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Kenyan scientists work toward disease free potatoes

Dr Magembe, a molecular biologist based at the International Potato Center in Nairobi is among a growing number of African scientists who are providing technological solutions to problems affecting the African farmer, and these solutions are being developed right within Africa.

“Late blight is the most devastating disease for potato,” said Dr Magembe, a molecular biologist based at the International Potato Center, in Nairobi. Through genetic engineering, scientists like him have identified desirable genes for conferring resistance to late blight from potato relatives growing in the wild in Central and South America, the original home of the potato plant.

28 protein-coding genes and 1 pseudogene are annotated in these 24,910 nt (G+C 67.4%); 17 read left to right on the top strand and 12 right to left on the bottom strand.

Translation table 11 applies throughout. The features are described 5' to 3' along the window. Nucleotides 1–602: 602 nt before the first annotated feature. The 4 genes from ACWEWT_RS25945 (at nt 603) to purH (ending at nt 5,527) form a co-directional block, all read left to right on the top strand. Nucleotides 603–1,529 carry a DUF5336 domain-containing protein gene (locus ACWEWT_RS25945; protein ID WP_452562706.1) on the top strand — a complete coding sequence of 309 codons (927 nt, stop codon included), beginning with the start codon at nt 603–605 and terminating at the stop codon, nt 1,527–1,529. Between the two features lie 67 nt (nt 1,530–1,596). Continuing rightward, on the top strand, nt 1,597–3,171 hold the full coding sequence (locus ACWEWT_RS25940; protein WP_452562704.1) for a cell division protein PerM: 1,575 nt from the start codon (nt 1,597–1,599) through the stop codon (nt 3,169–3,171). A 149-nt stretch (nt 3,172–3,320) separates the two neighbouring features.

The disease, caused by Phytophthora infestans fungus, usually strikes in the colder and rainy months of the growing season. “The disease causes massive losses among potato farmers,” Magembe said. “Our estimation is between 30 to 70 per cent loss in yields.”

Another devastating disease is bacterial wilt, which is mostly spread through infected seeds. Soils that are contaminated with the pathogen could also contribute to spread of the disease. “With bacterial wilt spraying with chemicals is not effective, so it’s harder to manage. Once your seed is infected, the disease is sure to take over. There is no remedy.”

Magembe and other researchers are seeking to counter these diseases by improving superior varieties with strong resistance to the pathogens.


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